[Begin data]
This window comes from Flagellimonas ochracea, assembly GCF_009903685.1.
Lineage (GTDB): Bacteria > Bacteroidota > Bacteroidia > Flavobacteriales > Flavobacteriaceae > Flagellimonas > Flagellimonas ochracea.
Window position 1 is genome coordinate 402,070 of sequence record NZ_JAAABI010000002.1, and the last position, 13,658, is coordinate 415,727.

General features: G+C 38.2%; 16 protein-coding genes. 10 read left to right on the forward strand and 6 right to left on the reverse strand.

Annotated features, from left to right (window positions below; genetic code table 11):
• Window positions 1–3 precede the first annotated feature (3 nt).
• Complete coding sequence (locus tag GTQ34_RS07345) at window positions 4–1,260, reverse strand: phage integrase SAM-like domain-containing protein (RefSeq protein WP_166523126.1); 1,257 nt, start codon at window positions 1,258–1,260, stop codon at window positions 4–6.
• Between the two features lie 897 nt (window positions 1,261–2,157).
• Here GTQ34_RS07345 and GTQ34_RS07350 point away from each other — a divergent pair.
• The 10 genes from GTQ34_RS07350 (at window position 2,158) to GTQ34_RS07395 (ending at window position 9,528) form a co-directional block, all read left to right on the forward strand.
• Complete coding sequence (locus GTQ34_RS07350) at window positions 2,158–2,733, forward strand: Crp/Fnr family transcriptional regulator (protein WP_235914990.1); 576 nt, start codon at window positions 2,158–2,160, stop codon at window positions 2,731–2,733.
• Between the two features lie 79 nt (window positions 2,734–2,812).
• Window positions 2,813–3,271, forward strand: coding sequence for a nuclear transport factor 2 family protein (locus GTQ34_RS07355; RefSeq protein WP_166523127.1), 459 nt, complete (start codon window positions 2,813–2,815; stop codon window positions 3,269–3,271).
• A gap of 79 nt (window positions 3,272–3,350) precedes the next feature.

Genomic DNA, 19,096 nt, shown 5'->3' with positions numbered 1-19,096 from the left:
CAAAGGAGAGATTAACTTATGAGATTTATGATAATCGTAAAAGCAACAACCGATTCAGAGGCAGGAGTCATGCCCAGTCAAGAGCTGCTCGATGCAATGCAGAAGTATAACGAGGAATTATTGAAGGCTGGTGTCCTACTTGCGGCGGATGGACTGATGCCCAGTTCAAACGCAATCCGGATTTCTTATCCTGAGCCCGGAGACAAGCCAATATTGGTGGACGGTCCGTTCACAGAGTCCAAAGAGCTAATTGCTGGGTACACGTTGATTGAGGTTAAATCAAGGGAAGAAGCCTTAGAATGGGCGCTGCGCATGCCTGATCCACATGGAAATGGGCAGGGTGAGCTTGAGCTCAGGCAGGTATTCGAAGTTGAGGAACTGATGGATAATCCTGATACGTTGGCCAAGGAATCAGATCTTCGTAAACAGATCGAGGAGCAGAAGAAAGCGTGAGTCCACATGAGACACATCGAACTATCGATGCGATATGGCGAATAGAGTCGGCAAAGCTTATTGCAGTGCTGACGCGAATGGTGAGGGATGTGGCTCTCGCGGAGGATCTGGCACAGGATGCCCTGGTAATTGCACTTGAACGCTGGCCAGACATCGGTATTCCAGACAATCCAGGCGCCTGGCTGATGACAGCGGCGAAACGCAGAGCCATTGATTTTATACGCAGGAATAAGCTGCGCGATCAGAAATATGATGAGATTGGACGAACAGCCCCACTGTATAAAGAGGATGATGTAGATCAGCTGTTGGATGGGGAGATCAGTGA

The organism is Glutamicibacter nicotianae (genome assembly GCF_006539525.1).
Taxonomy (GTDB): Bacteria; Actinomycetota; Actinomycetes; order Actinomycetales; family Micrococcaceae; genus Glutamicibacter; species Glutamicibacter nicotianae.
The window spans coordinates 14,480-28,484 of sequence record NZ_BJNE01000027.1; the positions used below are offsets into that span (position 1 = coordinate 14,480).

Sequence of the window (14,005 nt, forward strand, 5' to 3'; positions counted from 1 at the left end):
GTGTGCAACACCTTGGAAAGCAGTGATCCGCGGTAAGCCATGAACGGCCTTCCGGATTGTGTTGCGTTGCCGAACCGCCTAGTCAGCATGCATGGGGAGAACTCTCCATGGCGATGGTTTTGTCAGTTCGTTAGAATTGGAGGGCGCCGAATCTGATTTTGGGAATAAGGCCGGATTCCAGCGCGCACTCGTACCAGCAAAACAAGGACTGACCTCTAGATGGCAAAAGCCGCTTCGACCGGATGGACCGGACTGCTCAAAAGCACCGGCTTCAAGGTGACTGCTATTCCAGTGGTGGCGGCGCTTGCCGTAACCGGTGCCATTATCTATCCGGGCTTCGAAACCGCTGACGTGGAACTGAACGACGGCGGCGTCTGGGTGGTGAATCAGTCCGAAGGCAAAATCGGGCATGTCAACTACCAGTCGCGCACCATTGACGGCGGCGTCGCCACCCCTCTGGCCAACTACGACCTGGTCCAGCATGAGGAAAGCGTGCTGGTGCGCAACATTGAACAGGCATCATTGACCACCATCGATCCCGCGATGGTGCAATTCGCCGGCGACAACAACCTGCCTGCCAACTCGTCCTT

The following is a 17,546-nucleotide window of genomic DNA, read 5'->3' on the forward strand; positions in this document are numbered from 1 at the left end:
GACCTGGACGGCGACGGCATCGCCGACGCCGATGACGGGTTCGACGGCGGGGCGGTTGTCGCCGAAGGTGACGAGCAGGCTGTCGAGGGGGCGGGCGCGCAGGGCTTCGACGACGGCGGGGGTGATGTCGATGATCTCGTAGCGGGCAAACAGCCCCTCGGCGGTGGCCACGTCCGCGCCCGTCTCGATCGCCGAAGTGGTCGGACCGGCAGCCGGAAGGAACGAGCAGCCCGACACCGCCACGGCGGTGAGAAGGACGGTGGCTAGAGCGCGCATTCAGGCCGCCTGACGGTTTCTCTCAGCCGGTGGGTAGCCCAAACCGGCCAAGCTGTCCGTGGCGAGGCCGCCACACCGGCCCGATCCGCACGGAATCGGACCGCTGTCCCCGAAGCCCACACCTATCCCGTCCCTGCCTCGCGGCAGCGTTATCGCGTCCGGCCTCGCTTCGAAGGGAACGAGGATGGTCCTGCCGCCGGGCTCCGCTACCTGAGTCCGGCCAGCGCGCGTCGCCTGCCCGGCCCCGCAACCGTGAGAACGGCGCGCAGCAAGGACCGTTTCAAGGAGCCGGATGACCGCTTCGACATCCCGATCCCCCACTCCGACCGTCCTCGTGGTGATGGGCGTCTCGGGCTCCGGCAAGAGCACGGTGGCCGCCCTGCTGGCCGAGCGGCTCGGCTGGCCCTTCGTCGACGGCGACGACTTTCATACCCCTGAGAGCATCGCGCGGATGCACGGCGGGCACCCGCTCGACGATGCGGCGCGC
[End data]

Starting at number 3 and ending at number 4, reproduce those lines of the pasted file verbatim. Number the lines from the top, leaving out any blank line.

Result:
Window position 1 is genome coordinate 402,070 of sequence record NZ_JAAABI010000002.1, and the last position, 13,658, is coordinate 415,727.

General features: G+C 38.2%; 16 protein-coding genes. 10 read left to right on the forward strand and 6 right to left on the reverse strand.